Empirical cupping correction: A firstorder raw data precorrection for conebeam computed tomography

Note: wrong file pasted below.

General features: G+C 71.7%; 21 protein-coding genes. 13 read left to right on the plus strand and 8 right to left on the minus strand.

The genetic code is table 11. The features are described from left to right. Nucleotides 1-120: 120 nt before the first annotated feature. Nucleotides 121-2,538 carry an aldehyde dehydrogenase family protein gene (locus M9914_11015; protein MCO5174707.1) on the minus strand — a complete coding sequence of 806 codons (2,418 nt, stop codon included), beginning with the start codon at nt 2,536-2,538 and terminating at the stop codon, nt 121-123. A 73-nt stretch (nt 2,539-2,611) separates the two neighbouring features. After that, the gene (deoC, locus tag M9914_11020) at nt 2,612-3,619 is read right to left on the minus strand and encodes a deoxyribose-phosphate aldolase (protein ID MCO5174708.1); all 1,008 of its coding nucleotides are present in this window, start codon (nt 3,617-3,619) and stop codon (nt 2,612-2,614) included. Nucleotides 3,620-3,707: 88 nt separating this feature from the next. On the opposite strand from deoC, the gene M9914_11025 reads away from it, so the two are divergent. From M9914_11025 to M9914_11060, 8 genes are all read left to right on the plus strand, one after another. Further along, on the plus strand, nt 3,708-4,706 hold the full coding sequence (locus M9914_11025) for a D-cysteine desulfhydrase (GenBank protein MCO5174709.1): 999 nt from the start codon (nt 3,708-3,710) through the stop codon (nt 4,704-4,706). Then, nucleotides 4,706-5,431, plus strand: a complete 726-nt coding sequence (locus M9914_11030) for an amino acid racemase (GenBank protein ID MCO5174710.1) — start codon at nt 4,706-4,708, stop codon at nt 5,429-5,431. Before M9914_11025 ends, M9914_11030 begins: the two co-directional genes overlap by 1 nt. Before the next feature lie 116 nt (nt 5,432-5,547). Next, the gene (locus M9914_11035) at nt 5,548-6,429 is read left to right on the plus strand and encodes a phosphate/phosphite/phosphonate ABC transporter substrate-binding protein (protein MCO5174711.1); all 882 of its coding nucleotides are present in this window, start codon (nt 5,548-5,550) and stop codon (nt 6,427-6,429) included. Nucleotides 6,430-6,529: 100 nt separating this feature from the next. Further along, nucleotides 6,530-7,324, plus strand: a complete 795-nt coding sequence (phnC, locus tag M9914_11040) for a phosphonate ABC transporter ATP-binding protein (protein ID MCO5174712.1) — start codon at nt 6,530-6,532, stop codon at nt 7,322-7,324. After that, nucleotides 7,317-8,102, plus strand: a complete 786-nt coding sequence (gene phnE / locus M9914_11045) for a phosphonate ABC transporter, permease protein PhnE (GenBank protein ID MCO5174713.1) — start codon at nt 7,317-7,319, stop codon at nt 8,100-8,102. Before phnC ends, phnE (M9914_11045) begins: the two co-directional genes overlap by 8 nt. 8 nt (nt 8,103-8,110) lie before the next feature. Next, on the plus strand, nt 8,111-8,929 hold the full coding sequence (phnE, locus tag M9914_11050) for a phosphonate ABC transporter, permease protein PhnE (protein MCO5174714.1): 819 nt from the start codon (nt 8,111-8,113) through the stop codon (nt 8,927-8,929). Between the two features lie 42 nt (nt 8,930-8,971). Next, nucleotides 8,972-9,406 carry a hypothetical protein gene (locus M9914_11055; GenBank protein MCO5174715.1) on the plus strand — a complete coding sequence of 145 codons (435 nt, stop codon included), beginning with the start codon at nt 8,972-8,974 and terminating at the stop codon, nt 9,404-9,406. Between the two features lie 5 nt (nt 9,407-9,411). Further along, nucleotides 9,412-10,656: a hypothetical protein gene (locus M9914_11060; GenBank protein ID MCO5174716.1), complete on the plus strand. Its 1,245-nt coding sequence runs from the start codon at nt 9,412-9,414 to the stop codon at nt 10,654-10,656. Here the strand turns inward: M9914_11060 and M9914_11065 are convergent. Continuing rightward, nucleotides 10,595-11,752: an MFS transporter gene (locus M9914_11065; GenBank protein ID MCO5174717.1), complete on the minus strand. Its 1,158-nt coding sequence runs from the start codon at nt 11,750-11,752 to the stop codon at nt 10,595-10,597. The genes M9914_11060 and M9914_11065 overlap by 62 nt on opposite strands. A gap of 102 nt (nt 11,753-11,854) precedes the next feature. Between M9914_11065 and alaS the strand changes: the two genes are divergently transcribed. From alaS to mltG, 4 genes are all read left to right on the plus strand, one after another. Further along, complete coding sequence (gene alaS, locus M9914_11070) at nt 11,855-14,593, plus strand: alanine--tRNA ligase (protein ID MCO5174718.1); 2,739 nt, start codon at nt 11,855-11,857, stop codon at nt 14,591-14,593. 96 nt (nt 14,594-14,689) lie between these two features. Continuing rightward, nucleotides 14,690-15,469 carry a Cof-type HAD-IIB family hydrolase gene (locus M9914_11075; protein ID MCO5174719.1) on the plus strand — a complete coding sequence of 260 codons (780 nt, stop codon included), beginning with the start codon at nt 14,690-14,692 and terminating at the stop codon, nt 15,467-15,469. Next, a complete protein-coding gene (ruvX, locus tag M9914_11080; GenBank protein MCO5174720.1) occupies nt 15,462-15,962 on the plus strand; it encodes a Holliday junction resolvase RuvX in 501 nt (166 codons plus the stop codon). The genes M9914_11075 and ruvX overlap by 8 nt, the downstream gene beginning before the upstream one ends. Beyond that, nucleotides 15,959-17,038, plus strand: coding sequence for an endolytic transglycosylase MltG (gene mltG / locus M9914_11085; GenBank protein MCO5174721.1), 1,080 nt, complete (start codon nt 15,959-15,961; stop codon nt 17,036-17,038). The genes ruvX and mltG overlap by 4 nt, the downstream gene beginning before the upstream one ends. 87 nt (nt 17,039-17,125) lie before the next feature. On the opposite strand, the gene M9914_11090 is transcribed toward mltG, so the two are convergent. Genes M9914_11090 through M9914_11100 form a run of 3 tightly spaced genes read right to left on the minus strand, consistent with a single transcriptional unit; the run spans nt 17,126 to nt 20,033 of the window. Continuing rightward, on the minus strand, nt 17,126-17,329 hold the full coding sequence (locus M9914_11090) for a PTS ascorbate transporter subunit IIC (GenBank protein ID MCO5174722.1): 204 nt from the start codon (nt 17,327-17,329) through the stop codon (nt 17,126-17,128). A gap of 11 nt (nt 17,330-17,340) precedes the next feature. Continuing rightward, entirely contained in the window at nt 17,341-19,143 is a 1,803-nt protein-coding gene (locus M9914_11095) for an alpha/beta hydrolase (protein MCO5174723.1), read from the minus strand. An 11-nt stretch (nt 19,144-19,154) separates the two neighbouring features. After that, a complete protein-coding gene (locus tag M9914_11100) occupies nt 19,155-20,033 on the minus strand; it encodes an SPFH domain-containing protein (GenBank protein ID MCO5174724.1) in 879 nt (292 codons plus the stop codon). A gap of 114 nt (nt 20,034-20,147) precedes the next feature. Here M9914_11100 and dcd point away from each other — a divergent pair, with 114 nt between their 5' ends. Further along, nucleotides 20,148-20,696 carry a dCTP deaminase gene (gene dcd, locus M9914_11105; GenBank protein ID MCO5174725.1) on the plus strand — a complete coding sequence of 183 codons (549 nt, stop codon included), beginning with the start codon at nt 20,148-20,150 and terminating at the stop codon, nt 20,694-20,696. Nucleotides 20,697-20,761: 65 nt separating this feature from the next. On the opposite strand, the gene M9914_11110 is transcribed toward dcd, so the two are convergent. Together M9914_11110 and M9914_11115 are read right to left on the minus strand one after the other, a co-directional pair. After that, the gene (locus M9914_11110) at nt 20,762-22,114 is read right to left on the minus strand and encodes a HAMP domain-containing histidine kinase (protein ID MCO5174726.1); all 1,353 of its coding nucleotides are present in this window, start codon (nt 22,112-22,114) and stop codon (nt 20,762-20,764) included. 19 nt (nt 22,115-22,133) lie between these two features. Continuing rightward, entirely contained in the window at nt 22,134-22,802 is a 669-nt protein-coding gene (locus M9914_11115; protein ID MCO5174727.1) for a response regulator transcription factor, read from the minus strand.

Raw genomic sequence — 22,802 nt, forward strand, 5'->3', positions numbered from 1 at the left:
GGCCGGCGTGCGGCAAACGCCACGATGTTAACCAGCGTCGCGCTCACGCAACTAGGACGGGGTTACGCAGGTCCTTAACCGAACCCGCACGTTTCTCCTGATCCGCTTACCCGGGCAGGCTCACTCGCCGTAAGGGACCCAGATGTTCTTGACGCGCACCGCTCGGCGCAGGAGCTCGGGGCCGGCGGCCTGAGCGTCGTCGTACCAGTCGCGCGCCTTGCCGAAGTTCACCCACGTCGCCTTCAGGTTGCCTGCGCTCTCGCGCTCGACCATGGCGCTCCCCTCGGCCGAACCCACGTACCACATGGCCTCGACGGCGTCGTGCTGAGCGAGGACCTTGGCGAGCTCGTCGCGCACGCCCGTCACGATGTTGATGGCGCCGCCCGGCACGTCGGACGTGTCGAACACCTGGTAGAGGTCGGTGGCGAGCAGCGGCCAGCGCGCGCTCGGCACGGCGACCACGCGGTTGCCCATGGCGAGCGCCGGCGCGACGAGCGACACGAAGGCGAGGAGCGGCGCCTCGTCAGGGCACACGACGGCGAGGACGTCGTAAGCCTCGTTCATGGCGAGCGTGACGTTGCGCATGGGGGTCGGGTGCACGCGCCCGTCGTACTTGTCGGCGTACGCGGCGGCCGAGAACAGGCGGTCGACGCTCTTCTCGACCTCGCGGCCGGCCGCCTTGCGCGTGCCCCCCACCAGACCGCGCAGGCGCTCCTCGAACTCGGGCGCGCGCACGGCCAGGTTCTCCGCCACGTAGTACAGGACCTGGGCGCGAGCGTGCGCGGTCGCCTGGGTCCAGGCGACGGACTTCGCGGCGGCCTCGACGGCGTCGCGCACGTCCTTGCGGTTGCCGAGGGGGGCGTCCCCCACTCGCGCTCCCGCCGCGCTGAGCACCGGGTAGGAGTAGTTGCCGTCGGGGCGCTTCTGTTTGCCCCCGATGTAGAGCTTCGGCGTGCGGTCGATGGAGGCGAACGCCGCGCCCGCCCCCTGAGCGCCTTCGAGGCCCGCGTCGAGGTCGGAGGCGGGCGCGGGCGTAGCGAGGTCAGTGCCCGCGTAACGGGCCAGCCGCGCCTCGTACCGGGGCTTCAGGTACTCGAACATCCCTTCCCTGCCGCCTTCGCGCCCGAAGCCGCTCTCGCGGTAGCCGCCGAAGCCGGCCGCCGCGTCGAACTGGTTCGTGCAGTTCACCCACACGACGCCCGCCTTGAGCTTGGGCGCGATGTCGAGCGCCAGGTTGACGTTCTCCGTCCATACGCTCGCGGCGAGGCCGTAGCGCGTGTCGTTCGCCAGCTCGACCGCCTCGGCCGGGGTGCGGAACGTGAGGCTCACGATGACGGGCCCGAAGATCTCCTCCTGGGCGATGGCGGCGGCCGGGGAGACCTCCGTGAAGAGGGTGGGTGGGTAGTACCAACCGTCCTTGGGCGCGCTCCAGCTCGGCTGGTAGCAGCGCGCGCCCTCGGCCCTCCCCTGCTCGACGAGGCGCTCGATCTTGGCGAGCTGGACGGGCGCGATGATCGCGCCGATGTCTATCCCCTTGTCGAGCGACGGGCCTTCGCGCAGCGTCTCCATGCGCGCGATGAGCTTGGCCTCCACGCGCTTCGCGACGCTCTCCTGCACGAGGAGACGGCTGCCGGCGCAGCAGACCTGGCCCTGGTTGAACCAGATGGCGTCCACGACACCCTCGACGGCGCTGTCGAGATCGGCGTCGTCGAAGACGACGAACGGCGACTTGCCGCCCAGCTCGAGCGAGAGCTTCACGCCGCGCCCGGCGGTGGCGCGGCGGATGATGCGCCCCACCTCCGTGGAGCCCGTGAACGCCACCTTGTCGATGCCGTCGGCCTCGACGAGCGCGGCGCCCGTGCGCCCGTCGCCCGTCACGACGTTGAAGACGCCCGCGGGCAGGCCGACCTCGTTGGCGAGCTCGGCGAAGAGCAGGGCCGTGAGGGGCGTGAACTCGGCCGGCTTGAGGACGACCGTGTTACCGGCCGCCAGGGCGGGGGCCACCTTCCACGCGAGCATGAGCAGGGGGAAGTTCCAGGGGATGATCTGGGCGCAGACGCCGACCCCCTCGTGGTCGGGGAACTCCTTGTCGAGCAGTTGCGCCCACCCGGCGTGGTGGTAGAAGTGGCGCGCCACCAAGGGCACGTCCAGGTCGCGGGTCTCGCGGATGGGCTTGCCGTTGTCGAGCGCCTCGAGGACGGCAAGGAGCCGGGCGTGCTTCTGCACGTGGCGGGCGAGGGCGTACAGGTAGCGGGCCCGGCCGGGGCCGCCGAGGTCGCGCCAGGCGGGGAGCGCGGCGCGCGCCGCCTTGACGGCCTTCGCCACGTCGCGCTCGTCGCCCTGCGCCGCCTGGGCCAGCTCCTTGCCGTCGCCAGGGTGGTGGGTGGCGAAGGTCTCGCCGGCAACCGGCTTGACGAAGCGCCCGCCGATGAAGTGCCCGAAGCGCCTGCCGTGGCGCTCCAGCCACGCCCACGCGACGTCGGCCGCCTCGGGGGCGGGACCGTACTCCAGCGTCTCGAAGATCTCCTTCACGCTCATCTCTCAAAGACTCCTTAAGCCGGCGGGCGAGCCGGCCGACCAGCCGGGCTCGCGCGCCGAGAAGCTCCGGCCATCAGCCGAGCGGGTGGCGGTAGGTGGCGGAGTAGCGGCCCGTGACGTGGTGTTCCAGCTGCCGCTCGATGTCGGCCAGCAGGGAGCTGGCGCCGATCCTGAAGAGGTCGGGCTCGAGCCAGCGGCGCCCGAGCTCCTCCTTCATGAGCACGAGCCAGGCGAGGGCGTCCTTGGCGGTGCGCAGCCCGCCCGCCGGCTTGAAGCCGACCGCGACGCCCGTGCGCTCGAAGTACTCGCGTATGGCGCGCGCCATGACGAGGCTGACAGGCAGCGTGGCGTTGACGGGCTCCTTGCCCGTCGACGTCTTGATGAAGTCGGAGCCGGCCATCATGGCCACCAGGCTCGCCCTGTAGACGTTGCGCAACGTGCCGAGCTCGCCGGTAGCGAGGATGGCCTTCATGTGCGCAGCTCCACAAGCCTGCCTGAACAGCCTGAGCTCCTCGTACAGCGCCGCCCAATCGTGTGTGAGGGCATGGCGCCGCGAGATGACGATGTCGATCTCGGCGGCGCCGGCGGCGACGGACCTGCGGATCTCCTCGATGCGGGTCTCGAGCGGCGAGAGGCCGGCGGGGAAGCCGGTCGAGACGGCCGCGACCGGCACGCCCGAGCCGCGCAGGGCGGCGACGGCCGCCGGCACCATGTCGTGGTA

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1 Empirical cupping correction: A firstorder raw data precorrection for conebeam computed tomography Marc Kachelrieß, a Katia Sourbelle, and Willi A. Kalender Institute of Medical Physics, University of ErlangenNürnberg, Henkestraße 91, D Erlangen Germany Received 5 December 2005; revised 13 February 2006; accepted for publication 21 February 2006; published 19 April 2006 We propose an empirical cupping correction ECC algorithm to correct for CT cupping artifacts that are induced by nonlinearities in the projection data. The method is raw data based, empirical, and requires neither knowledge of the xray spectrum nor of the attenuation coefficients. It aims at linearizing the attenuation data using a precorrection function of polynomial form. The coefficients of the polynomial are determined once using a calibration scan of a homogeneous phantom. Computing the coefficients is done in image domain by fitting a series of basis images to a template image. The template image is obtained directly from the uncorrected phantom image and no assumptions on the phantom size or of its positioning are made. Raw data are precorrected by passing them through the oncedetermined polynomial. As an example we demonstrate how ECC can be used to perform water precorrection for an in vivo microct scanner TomoScope 30 s, VAMP GmbH, Erlangen, Germany. For this particular case, practical considerations regarding the definition of the template image are given. ECC strives to remove the cupping artifacts and to obtain wellcalibrated CT values. Although ECC is a firstorder correction and cannot compete with iterative higherorder beam hardening or scatter correction algorithms, our in vivo mouse images show a significant reduction of boneinduced artifacts as well. A combination of ECC with analytical techniques yielding a hybrid cupping correction method is possible and allows for channeldependent correction functions American Association of Physicists in Medicine. DOI: / Key words: flatpanel detector CT, Carm CT, microct, artifacts, image quality I. INTRODUCTION Due to beam polychromacity in CT, the energy dependence of the attenuation coefficients, and scatter, the logattenuation is a nonlinear function of the object density. Image reconstruction typically assumes linearity and, unless the nonlinearity is not properly compensated for, cupping artifacts show up in the final images. Many methods have been proposed to correct for the cupping artifact. Usually preprocessing is applied to the projections before reconstruction 1 4 to linearize the attenuation data. This preprocessing is based on empirical functions determined with dedicated calibration phantoms or it is based on the a priori knowledge of the spectrum and attenuation coefficients. One would classify these approaches as firstorder correction techniques since they do not require knowledge of the object. Second or higherorder beamhardening correction methods exist as well, 5 7 but they are iterative, slow, and therefore not in routine use. They iterate between raw data domain and image domain. In contrast to the firstorder corrections the higherorder methods strive to completely remove more sophisticated artifacts such as dark streaks between bones or metal since they can correct for more than one material present. In this work, we want to present a simple empirical cupping correction ECC algorithm. In contrast to other methods, ECC does not require knowledge of the spectrum and the attenuation coefficients, nor does it require to exactly know the calibration phantom shape, size, and position. Therefore, it has significant advantages over the other existing approaches that actually rely on this information. ECC aims at linearizing the measurement using an optimized precorrection function that can be decomposed into a linear combination of functions of the original, uncorrected raw data. In our examples we use linear combinations of monomials and, therefore, data precorrection means passing each measured datum through a polynomial. The fit that determines the coefficient vector is performed once for each combination of tube voltage and prefiltration by measuring an arbitrarily shaped but homogeneous test object and solving a linear system. ECC is demonstrated using data acquired with a dedicated small animal imaging in vivo microct scanner. ECC can be used for other CT modalities as well. Our experience also covers the correction of clinical CT data and of Carm CT data. In general, ECC seems of interest to flat panel detectorbased CT systems where scatter is a dominant source of cupping besides beam hardening. 8 II. METHOD Let q L be the measured CT raw data value logattenuation and let p L be the desired corrected raw data value that corresponds to the line of integration or ray, or detector channel number L. For convenience we will drop the index L in the following. We define 1269 Med. Phys. 33 5, May /2006/33 5 /1269/6/$ Am. Assoc. Phys. Med. 1269